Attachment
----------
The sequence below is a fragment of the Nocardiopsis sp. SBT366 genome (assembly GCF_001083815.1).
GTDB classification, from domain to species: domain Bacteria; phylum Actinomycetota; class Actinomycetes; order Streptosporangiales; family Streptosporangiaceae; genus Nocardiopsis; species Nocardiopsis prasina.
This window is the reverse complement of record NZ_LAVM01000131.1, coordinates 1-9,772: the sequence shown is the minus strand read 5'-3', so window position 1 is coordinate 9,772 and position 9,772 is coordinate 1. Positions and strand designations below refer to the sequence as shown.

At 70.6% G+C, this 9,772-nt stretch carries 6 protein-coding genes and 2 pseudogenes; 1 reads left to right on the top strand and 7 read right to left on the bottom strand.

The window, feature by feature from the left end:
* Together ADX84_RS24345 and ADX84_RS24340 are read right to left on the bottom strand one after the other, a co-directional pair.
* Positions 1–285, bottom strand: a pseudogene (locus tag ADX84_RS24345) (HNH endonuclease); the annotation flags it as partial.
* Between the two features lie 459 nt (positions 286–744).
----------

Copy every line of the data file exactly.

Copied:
The sequence below is a fragment of the Nocardiopsis sp. SBT366 genome (assembly GCF_001083815.1).
GTDB classification, from domain to species: domain Bacteria; phylum Actinomycetota; class Actinomycetes; order Streptosporangiales; family Streptosporangiaceae; genus Nocardiopsis; species Nocardiopsis prasina.
This window is the reverse complement of record NZ_LAVM01000131.1, coordinates 1-9,772: the sequence shown is the minus strand read 5'-3', so window position 1 is coordinate 9,772 and position 9,772 is coordinate 1. Positions and strand designations below refer to the sequence as shown.

At 70.6% G+C, this 9,772-nt stretch carries 6 protein-coding genes and 2 pseudogenes; 1 reads left to right on the top strand and 7 read right to left on the bottom strand.

The window, feature by feature from the left end:
* Together ADX84_RS24345 and ADX84_RS24340 are read right to left on the bottom strand one after the other, a co-directional pair.
* Positions 1–285, bottom strand: a pseudogene (locus tag ADX84_RS24345) (HNH endonuclease); the annotation flags it as partial.
* Between the two features lie 459 nt (positions 286–744).